* For at taste of what will be in the show go to www.gallery108.com

* 108 is located at 108 Beacon Street in Somerville. Phone 617-441-3833. www.gallery108.com.
Hours: Tues/Thurs/Fri 12-6pm, Wed 2-6pm, Sat 12-5pm.

Jan 23, 2004

Compact of Negation


Again the 13th; She's again the first
& always the only--or the only moment:
You are my queen. The first or the last?
Are you my king, are you the lone or last lover?

Love who loved you from the cradle in her tomb;
She who was my lone love loves me gingerly still:
She is death -- or dead. . . O ecstasy! O agony!
The rose she holds is the hollyhock rose.

Saint of Naples with your hands full of flame;
Purple-hearted rose; flower of Saint Gudula;
Did you find your cross in the barren sky?

Fall, white roses! You insult our gods:
Fall, white phantoms from your skies that burn:
The saint of the abyss is more holy to my eyes.

Gerard de Nerval-- (My translation)

Gerard de Nerval's "Artemis," portrays a complex relationship between the narrator of the poem and the entity to whom the poem is addressed, presumably the goddess Artemis. A paradoxical dynamic exists between the narrator's 'self' and the 'other' of the poem, as well as the relationship between the narrator and the work itself.

The choice of Artemis as the narrator's subject is extremely relevant in the light of the psychological issues at play in the work. As the brother of Apollo, Artemis can be seen as representing the feminine aspect of the Apollonian portion of the Apollonian/Dionysian dichotomy. She is at once feminine and authoritarian, indeed, it was said that no man could look upon her naked form. Those that did suffered various punishments; this makes her a fitting subject for a poem that operates around the notion of unrequited desire. If one regards the purpose of poetry as a kind of "hunt" for a sympathetic reader, then Artemis again is an apt choice as goddess of the hunt and sister of the patron of poetry. Artemis's role as goddess of the moon, with its associations with insanity, is also relevant.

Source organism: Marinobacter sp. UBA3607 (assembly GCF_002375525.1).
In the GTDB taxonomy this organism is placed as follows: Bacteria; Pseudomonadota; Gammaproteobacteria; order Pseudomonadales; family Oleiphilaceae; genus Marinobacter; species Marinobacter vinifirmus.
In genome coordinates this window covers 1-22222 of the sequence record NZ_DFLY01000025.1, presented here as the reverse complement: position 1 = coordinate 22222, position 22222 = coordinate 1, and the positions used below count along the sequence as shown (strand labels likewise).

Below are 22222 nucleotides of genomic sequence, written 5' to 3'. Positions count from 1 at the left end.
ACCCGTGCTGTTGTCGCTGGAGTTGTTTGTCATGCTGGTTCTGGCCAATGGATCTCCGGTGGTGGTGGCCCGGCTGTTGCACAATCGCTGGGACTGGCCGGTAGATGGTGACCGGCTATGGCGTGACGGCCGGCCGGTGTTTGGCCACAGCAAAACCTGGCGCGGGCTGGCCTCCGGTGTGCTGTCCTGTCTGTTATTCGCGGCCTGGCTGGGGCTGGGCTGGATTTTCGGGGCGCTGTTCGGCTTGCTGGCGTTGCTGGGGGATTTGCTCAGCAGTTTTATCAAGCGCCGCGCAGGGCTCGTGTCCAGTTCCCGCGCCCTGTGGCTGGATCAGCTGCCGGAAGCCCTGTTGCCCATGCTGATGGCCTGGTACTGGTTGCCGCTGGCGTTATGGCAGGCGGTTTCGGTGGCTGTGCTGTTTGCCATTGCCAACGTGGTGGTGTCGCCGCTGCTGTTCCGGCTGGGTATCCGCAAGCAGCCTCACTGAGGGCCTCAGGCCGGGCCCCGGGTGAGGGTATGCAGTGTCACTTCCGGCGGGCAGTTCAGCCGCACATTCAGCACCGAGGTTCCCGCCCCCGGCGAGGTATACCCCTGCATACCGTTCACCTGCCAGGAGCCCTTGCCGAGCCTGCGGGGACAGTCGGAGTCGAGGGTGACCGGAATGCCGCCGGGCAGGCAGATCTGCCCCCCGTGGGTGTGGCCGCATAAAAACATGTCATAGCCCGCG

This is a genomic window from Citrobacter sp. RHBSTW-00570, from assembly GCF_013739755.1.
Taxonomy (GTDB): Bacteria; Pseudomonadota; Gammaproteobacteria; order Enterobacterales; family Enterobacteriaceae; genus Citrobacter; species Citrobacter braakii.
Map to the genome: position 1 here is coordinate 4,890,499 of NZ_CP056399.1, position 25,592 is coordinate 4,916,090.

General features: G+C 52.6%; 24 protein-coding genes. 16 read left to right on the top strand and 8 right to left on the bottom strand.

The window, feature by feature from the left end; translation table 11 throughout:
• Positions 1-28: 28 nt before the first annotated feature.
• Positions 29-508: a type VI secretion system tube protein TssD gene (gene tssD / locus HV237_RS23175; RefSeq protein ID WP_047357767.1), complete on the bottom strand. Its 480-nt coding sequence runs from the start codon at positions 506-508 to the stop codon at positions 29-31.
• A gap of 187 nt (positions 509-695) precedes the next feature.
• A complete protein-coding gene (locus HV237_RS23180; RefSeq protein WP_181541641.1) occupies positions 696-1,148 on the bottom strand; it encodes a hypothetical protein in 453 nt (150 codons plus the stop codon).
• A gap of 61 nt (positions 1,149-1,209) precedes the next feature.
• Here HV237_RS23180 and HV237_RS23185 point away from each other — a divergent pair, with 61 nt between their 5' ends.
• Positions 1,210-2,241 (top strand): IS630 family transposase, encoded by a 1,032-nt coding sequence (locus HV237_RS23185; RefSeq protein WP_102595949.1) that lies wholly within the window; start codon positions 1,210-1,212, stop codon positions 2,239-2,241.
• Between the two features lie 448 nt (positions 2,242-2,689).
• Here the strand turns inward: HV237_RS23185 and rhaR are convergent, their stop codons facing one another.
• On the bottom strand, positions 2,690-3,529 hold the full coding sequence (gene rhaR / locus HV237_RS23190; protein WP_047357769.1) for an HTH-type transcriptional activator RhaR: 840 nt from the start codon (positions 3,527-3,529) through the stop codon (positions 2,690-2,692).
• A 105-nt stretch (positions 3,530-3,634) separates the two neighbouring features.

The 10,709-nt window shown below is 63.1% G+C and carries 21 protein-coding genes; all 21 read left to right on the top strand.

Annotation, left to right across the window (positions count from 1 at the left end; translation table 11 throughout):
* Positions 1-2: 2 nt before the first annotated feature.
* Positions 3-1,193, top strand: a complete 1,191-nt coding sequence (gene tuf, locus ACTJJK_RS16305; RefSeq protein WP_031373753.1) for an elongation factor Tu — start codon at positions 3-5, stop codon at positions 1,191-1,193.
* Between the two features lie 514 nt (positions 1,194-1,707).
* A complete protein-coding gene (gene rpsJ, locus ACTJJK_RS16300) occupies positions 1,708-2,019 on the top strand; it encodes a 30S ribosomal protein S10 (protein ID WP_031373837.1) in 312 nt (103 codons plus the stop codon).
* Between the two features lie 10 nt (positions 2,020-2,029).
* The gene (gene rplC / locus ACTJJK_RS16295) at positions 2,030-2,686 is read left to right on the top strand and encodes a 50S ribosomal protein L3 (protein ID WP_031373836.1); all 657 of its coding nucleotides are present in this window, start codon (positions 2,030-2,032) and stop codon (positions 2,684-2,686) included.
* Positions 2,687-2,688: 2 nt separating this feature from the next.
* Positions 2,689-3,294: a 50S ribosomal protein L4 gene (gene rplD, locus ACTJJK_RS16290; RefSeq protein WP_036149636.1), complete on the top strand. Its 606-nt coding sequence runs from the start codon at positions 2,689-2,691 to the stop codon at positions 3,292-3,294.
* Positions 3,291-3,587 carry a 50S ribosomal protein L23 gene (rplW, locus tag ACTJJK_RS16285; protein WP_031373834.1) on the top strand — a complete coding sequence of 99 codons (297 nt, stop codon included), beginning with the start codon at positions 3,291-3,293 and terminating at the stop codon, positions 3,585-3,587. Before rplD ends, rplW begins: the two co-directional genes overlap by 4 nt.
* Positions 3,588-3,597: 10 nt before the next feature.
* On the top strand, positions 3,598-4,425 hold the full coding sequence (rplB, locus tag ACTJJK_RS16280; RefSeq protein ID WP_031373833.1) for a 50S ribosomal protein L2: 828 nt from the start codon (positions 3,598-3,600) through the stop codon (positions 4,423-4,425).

The poem is framed at the outset by the "13th," hour, an hour outside of time which transpires when the mundane hours have run their course. Within this time Artemis ("she") is "again the first / & always the only." Nerval's use of "again" is relevant insofar as it indicates a sort of pattern or nausea associated with the events which transpire. The "she" being the "only," and the moment in question being the "only moment," offers a kind of paradox which interacts with the repetition implied by "She's again the first." The temporality of the poem can be thought of as a kind of blanket moment superimposed on normal narrative. Nerval contrasts the female goddess of the poem with the Christian God with the phrase "The first or the last?", playing upon the notion that the Christian God is "alpha and omega, the first and the last," An interesting confusion of gender occurs when the narrator asks "Are you my king, are you the lone or last lover?" Which instills a kind of hermaphroditic quality to the figure being addressed, being at once queen and king, a lover of it/herself. The "lone or last" question implies a kind of gravity manifest in the situation.